I have always described myself as a laugher. I can’t even count the amount of times where I randomly start laughing because I think of something that may have happened the day before, an hour ago, or last week. I laugh at myself. I laugh with others. I enjoy laughing until my stomach hurts. If it was possible to have 6-pack abs from laughing, I would.
When I first got diagnosed, I actually wanted to laugh after I cried. For any of you who know my luck of injuries and health problems you can probably imagine why I wanted to laugh. I just had a shoulder repair the October before and I have had 3 hip surgeries. It’s almost like people expect me to have an injury. So, after the initial shock wore off, I did kind of laugh and think to myself “Yup, this would happen to me.”
I then started to think about a movie I saw when I was in elementary school, Bubble boy. Maybe that is what I needed! Yes, a giant bubble. That could protect me from anything. This joke was not original; I actually heard this several times after I got diagnosed. I laughed every time someone mentioned putting me in a plastic bubble. I was glad that everyone else noticed the humor in it all like I did.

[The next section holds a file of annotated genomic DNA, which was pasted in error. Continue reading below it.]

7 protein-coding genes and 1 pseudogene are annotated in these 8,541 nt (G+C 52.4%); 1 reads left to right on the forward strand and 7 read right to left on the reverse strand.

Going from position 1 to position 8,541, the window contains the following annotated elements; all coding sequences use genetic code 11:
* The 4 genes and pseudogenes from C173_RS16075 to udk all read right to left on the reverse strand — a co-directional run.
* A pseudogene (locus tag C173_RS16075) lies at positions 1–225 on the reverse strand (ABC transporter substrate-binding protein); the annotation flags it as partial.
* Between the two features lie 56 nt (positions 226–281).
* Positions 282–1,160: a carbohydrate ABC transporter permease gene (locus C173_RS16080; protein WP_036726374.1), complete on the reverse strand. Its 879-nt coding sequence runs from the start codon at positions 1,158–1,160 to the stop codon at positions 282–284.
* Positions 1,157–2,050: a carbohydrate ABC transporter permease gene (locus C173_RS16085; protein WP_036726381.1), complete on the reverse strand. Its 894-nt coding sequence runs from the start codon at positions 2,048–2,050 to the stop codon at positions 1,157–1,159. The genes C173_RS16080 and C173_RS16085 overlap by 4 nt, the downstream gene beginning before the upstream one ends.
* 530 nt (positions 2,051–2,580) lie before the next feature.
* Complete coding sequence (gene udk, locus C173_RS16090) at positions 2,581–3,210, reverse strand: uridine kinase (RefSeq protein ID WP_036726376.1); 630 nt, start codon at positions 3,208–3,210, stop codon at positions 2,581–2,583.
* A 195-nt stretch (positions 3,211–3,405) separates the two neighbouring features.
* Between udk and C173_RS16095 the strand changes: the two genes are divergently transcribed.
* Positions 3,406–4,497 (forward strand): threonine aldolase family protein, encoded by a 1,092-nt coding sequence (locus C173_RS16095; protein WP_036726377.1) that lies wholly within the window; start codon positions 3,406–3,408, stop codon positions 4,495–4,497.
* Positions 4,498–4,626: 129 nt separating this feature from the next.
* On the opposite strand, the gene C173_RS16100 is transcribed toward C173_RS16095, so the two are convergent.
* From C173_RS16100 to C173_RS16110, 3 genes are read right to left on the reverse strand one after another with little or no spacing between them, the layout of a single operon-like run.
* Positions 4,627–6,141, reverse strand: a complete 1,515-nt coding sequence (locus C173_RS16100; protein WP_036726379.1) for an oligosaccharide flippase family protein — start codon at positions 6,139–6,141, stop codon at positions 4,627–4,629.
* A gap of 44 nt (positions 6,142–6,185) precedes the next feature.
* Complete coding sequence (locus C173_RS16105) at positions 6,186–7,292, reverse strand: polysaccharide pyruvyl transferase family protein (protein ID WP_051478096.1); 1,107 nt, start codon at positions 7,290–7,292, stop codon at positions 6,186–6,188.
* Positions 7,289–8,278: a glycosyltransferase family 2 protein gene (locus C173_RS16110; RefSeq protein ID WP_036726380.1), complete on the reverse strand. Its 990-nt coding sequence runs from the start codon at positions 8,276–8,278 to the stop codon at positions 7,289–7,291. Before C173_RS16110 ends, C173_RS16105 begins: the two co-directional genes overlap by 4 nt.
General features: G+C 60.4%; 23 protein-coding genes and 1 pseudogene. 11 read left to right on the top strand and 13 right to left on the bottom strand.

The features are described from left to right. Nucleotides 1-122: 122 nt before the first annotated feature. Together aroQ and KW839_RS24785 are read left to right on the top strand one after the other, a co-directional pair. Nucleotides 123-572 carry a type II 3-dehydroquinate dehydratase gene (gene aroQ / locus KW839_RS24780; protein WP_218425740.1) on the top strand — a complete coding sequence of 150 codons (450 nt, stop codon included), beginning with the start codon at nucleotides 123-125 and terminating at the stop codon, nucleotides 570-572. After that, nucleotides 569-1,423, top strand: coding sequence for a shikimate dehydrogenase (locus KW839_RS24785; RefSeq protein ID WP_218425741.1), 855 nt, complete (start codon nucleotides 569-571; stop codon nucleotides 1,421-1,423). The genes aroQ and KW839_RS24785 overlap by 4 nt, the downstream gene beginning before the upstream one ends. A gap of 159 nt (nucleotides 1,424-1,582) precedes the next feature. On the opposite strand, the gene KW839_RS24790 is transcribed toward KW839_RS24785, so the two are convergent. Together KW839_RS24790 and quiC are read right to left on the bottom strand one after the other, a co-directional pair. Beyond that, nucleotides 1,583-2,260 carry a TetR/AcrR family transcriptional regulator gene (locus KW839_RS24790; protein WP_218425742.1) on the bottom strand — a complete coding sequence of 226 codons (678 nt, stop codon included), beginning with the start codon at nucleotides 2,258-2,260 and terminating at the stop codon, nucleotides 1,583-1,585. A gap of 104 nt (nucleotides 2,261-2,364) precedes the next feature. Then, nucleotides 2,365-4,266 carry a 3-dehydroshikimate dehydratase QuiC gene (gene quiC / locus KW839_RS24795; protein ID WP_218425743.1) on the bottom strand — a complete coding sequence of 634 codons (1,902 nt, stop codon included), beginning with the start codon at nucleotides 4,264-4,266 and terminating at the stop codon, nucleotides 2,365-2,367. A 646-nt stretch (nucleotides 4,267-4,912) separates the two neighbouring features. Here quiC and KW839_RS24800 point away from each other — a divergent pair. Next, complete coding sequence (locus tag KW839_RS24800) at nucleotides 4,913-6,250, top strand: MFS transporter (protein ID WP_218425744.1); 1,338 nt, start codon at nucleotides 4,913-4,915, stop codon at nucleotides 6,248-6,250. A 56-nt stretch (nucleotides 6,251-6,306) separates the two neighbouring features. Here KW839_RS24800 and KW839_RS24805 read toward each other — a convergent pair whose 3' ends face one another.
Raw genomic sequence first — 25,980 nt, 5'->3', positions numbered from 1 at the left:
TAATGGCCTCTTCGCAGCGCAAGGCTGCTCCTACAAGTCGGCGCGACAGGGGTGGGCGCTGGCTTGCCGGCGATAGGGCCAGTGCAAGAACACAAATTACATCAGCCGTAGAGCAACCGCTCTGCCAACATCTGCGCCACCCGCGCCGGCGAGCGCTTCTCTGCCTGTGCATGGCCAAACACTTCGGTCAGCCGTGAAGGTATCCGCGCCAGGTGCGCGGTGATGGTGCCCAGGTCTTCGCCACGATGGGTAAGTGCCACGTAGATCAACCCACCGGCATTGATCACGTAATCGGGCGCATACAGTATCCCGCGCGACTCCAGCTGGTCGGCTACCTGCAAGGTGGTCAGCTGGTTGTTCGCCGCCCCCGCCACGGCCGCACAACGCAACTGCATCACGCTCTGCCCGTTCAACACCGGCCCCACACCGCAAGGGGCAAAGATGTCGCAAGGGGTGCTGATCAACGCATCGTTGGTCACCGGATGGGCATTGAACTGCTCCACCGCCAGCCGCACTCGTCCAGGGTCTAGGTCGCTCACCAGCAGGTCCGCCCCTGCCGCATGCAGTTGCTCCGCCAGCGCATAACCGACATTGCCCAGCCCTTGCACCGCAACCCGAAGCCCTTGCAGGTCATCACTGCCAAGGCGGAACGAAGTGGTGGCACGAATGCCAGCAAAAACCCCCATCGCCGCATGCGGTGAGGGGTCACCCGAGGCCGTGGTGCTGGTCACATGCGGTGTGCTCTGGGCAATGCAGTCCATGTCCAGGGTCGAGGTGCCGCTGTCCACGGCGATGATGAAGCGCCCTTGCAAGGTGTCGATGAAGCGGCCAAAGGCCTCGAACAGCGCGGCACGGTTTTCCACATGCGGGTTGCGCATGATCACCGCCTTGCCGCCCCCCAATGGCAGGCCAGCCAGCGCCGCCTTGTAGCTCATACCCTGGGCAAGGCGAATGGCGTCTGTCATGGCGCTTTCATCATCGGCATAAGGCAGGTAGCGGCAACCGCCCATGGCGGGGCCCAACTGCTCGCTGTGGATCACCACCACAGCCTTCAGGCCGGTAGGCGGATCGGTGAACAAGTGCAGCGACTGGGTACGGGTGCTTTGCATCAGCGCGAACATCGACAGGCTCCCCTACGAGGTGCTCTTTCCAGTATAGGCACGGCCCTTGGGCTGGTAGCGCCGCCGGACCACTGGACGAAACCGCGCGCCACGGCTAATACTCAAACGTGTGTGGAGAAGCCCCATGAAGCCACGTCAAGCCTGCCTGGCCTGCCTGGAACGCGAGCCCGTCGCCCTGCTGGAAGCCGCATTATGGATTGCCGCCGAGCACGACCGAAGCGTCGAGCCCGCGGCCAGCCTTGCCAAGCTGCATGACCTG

I knew sitting around crying about having a rare cancer that no one knew anything about was going to get me nowhere. So, I took light in it all and encouraged others to take light in the situation as well. Of course, when I said or did certain things, I did get strange looks and I had to explain to people that yes, I did have a warped sense of humor. But, really, who is going to judge the girl with cancer?
I think one of the best comments I ever made was a text message to one of my best friends, Kristen. A little back-story, Kristen and I share the same sense of humor with almost everything. She is always there to share highly inappropriate jokes with me and she shares my sarcasm. About two weeks after I found out, I sent Kristen a text and said, “I just got on WebMD and typed in my symptoms, it says I have cancer. Should I see a doctor?” Though we were not together, I laughed hysterically before sending the text. I knew she would find it just as funny and she did. We still laugh about this today and every time it gets a little bit funnier.